Statistical Analyses

Statistical analyses were performed using SAS, version 9.1 (SAS Institute, Cary, North Carolina, United States). To account for the survey design and to use the appropriate standard errors, the survey-specific procedures, which incorporated the sample weights and design clusters, were used for analysis. The independent variable of interest, sex, had 2 categories: Man and woman. Weighted Chi-square analysis was used for the initial comparison of the proportion of type of injury, accidental vs. nonaccidental, and sprain/strain vs. nonsprain/strain for men and women. Weighted logistic regression was used to further elucidate the gender differences and to estimate the odds ratio (OR) and associated 95% confidence interval (CI). The level of statistical significance was established a priori at p < 0.05.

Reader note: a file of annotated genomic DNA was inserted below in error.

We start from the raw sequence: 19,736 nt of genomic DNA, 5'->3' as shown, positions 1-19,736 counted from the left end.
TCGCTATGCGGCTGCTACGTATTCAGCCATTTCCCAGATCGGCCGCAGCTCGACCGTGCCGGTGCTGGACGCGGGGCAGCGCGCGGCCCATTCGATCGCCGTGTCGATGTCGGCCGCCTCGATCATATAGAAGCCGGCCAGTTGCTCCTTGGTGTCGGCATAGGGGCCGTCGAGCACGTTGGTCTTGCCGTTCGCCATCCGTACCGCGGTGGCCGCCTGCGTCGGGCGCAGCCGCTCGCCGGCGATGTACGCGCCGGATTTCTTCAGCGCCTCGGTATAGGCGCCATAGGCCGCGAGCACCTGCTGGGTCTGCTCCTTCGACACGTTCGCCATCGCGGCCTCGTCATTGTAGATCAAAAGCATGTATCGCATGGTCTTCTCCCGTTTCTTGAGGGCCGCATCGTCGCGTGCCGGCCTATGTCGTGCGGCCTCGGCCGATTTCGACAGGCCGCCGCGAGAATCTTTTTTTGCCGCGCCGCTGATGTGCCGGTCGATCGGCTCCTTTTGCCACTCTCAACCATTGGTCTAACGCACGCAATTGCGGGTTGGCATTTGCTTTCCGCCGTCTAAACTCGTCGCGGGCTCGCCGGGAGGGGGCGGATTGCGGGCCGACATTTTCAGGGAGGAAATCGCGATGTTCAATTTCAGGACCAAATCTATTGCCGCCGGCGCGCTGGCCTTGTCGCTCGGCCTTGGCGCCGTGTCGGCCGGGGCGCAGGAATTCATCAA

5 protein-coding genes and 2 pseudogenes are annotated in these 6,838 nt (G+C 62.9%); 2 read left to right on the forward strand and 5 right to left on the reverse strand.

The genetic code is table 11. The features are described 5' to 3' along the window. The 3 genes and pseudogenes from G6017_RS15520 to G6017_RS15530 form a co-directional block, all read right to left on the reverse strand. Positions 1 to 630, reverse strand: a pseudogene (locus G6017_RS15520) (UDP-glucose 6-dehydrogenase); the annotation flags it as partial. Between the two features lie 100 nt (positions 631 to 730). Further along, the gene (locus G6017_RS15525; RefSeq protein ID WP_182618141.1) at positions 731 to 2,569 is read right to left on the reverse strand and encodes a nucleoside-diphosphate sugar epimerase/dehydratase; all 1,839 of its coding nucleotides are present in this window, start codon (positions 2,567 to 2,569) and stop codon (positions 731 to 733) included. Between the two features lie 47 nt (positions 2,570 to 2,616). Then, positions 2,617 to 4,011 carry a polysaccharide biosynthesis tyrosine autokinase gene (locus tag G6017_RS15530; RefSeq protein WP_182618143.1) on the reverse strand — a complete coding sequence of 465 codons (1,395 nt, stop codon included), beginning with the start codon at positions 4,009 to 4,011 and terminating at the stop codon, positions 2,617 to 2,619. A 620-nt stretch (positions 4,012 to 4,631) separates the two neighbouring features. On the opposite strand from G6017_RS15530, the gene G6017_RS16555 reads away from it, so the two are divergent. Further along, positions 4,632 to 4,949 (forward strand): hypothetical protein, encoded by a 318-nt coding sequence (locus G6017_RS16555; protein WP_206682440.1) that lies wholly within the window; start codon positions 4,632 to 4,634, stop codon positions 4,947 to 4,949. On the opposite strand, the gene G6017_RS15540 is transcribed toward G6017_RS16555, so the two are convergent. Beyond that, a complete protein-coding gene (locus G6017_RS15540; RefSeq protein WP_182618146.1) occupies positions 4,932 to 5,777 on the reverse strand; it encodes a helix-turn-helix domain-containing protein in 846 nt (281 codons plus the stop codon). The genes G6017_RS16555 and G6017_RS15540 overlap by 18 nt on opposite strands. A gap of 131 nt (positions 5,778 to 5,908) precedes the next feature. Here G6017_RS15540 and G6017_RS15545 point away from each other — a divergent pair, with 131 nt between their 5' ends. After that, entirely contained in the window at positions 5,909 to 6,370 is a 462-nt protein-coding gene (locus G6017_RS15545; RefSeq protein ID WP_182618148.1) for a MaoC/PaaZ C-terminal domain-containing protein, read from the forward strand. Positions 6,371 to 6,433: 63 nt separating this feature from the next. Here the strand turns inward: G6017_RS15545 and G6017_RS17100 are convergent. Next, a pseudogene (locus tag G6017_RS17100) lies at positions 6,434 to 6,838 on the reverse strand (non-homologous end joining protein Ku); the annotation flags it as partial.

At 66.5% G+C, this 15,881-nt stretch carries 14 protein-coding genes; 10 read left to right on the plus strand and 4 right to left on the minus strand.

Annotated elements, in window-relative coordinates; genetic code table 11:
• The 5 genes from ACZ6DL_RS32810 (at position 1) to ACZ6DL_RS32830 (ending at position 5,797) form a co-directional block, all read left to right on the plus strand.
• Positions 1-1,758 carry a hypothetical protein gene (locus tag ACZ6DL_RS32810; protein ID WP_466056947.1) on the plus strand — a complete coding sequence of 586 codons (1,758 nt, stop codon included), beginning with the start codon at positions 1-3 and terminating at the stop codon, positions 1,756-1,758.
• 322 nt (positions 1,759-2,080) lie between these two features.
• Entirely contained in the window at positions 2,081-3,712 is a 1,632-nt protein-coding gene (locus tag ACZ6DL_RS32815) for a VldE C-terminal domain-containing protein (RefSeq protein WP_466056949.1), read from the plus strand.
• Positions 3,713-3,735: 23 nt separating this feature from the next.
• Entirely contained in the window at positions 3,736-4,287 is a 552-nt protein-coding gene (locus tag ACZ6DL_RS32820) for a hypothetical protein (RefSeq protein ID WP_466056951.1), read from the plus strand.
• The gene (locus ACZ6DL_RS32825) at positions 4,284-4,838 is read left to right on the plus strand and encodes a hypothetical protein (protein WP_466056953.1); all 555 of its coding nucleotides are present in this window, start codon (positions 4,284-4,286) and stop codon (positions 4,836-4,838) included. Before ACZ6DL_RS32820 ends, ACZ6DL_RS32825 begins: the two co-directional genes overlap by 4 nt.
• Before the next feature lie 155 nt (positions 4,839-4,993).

A total of 3,713 (3,102 men and 611 women) patients treated at participant NEISS emergency rooms between January 1, 2002 and December 31, 2005 met the inclusionary criteria for the analysis of strength training injuries. Hence, women comprised 16.5% of the population. Based on the NEISS database sampling weights, an estimated 114,441 men and 22,592 women between the ages of 14 and 30 were treated in U.S. emergency rooms for strength training injuries from 2002 to 2005. Therefore, an approximate 6 to 1 disparity in strength training injuries prevalence was observed between men and women from this sample. This disparity remains when the accidental injuries are removed, resulting in cohorts of 77,145 men and 12,458 women.